CategoryPublic Health - MRSA
Date Full Report Received11/15/2020
Date Abstract Report Received11/15/2020
Funded ByPork Checkoff
Rationale: Staphylococcus aureus is an opportunistic pathogen of major concern in both human and animal health. While this bacterium can cause life-threatening illness, it more commonly asymptomatically colonizes the nasal passages and skin of healthy people. S. aureus can also be carried by livestock animals including swine, and there is evidence that S. aureus can be transmitted back and forth between humans and swine. This makes swine a potential reservoir for S. aureus, which may pose a risk to workers in swine production facilities, and potentially to the larger community. Bacteriophages (phages) are bacterial viruses and they are major predators of bacteria in natural environments. The continued emergence of antibiotic resistant bacteria, including resistant strains of S. aureus, has led to increased interest in novel antibacterial strategies, including the use of phages. Objectives: Preliminary data suggested the previously isolated S. aureus phages could be effective in combatting S. aureus prevalence in swine production environments. To evaluate the utility of these phage the goals of this project were to i) determine the ability of S. aureus phages to control S. aureus biofilms in the presence of biofilm-disrupting agents such as alpha-amylases, proteases and nucleases and ii) bacteriophages and other antibiofilm agents will be evaluated for their ability to reduce the burden of S. aureus biofilms. Results: The phage collection was further characterized by genome sequencing and comparative genomics. New DNA sequencing approaches revealed a novel clade of “jumbo” phages in the phage collection; these phages have broad host ranges and are able to transduce S. aureus DNA. Biofilm 96-well plate assays for 15 S. aureus isolates showed large variation in the biofilm formation ability of all isolates tested. These strains were compared to positive biofilm control strain, S. aureus ATCC 25923 and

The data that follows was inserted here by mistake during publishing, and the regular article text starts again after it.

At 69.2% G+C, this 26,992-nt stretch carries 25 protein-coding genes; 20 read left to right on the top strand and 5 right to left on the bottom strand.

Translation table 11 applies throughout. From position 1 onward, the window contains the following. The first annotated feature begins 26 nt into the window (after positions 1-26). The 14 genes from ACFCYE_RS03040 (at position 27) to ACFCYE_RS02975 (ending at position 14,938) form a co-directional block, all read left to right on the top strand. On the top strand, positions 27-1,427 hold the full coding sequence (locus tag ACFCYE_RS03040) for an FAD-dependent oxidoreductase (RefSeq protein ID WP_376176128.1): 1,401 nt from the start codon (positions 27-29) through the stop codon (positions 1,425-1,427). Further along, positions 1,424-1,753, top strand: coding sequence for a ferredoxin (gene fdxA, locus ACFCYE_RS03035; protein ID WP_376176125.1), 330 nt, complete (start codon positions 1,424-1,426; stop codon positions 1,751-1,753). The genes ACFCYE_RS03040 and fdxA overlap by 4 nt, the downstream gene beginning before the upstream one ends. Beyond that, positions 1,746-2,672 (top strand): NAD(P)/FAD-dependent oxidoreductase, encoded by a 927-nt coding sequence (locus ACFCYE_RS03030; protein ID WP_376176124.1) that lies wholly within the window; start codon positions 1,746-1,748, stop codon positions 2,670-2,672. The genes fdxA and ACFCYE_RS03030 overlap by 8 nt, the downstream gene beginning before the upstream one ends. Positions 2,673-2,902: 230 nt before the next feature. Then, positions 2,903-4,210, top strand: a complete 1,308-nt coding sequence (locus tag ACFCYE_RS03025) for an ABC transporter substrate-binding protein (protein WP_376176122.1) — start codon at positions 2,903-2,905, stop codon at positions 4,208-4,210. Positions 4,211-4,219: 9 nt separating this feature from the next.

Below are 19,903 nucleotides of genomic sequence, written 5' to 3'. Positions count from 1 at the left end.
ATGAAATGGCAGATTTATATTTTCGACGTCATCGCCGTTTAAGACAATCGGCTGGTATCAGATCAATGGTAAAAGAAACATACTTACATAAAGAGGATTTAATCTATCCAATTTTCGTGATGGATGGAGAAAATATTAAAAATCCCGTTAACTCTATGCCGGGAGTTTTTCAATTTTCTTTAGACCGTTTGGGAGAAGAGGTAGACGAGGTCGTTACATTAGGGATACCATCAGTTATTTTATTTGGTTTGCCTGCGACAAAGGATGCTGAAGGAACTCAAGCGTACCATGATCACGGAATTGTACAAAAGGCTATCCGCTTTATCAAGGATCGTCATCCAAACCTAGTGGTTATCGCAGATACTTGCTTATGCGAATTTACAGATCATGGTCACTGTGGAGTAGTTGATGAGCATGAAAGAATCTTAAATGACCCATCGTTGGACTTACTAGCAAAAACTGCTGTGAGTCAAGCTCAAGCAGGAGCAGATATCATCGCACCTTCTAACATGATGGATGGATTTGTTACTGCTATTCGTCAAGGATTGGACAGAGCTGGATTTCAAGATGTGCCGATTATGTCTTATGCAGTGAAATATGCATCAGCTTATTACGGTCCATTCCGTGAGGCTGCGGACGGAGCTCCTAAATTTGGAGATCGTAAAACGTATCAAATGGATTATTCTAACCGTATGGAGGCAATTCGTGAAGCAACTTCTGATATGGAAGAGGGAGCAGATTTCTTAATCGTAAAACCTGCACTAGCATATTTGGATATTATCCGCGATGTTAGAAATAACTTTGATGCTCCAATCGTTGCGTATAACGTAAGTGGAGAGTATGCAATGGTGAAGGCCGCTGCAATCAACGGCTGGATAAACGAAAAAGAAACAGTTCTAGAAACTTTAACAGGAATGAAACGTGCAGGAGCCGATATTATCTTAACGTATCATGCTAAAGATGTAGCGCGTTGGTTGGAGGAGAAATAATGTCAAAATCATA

Staphylococcus epidermidis negative control strain, ATCC 12228. The strain with the strongest biofilm formation ability besides the positive control was human isolate NRS70, which is an ST5, USA100 and SccMec type II strain. The strongest biofilm former of the swine isolates tested in this assay was “PD18” which is a ST9 methicillin-sensitive (MSSA) nasal swine strain isolated in North Carolina. Overall, the biofilm formation of all S. aureus strains tested was far lower than the positive control. Treatment of both human and swine isolated S. aureus biofilms on a plastic surface with α amylase, trypsin, DNase I and phage K at two different time points revealed that phage K was able reduce biofilm mass by ~37% S. aureus strains after 6 hours. However, DNase I treatment for both 4 and 6 hour treatments showed the most effective degradation of all S. aureus biofilms. This suggests the assayed isolates are forming biofilms which are constructed at least partially from extracellular DNA (eDNA).
• DNA sequencing of S aureus phages in the collection identified a novel clade of “jumbo” phages that have not been previously described for S. aureus.
• Phages were identified that are able to move DNA between S. aureus strains, which may provide a mechanism for movement of antibiotic resistance genes in the production environment.
• Swine and human S. aureus isolates were found to be variable in their ability to form biofilms in vitro.
• A broad host-range phage could reduce mature biofilm burden, but was not as effective as the enzyme DNaseI, suggesting that DNA makes up a major component of S. aureus biofilm in the model system.